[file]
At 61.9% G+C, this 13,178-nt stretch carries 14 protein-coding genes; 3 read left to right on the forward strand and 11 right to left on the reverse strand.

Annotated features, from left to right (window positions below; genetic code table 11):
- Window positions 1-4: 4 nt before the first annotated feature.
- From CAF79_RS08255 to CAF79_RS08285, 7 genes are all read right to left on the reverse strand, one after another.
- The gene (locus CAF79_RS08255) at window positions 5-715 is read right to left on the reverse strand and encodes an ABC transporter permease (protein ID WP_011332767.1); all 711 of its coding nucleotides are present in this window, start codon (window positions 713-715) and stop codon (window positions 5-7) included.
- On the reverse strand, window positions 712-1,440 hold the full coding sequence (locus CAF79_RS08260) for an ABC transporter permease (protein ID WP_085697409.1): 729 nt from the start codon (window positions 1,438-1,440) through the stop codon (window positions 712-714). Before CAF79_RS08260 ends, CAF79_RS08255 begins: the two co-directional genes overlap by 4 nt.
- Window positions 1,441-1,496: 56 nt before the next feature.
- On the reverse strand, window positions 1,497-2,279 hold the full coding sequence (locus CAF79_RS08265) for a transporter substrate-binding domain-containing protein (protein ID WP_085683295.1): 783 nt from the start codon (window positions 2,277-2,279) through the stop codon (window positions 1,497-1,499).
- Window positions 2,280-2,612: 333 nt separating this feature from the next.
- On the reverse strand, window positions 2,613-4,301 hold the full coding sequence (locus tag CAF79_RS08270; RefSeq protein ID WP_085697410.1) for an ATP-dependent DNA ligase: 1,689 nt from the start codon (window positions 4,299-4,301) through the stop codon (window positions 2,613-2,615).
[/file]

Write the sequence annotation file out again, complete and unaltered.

At 61.9% G+C, this 13,178-nt stretch carries 14 protein-coding genes; 3 read left to right on the forward strand and 11 right to left on the reverse strand.

Annotated features, from left to right (window positions below; genetic code table 11):
- Window positions 1-4: 4 nt before the first annotated feature.
- From CAF79_RS08255 to CAF79_RS08285, 7 genes are all read right to left on the reverse strand, one after another.
- The gene (locus CAF79_RS08255) at window positions 5-715 is read right to left on the reverse strand and encodes an ABC transporter permease (protein ID WP_011332767.1); all 711 of its coding nucleotides are present in this window, start codon (window positions 713-715) and stop codon (window positions 5-7) included.
- On the reverse strand, window positions 712-1,440 hold the full coding sequence (locus CAF79_RS08260) for an ABC transporter permease (protein ID WP_085697409.1): 729 nt from the start codon (window positions 1,438-1,440) through the stop codon (window positions 712-714). Before CAF79_RS08260 ends, CAF79_RS08255 begins: the two co-directional genes overlap by 4 nt.
- Window positions 1,441-1,496: 56 nt before the next feature.
- On the reverse strand, window positions 1,497-2,279 hold the full coding sequence (locus CAF79_RS08265) for a transporter substrate-binding domain-containing protein (protein ID WP_085683295.1): 783 nt from the start codon (window positions 2,277-2,279) through the stop codon (window positions 1,497-1,499).
- Window positions 2,280-2,612: 333 nt separating this feature from the next.
- On the reverse strand, window positions 2,613-4,301 hold the full coding sequence (locus tag CAF79_RS08270; RefSeq protein ID WP_085697410.1) for an ATP-dependent DNA ligase: 1,689 nt from the start codon (window positions 4,299-4,301) through the stop codon (window positions 2,613-2,615).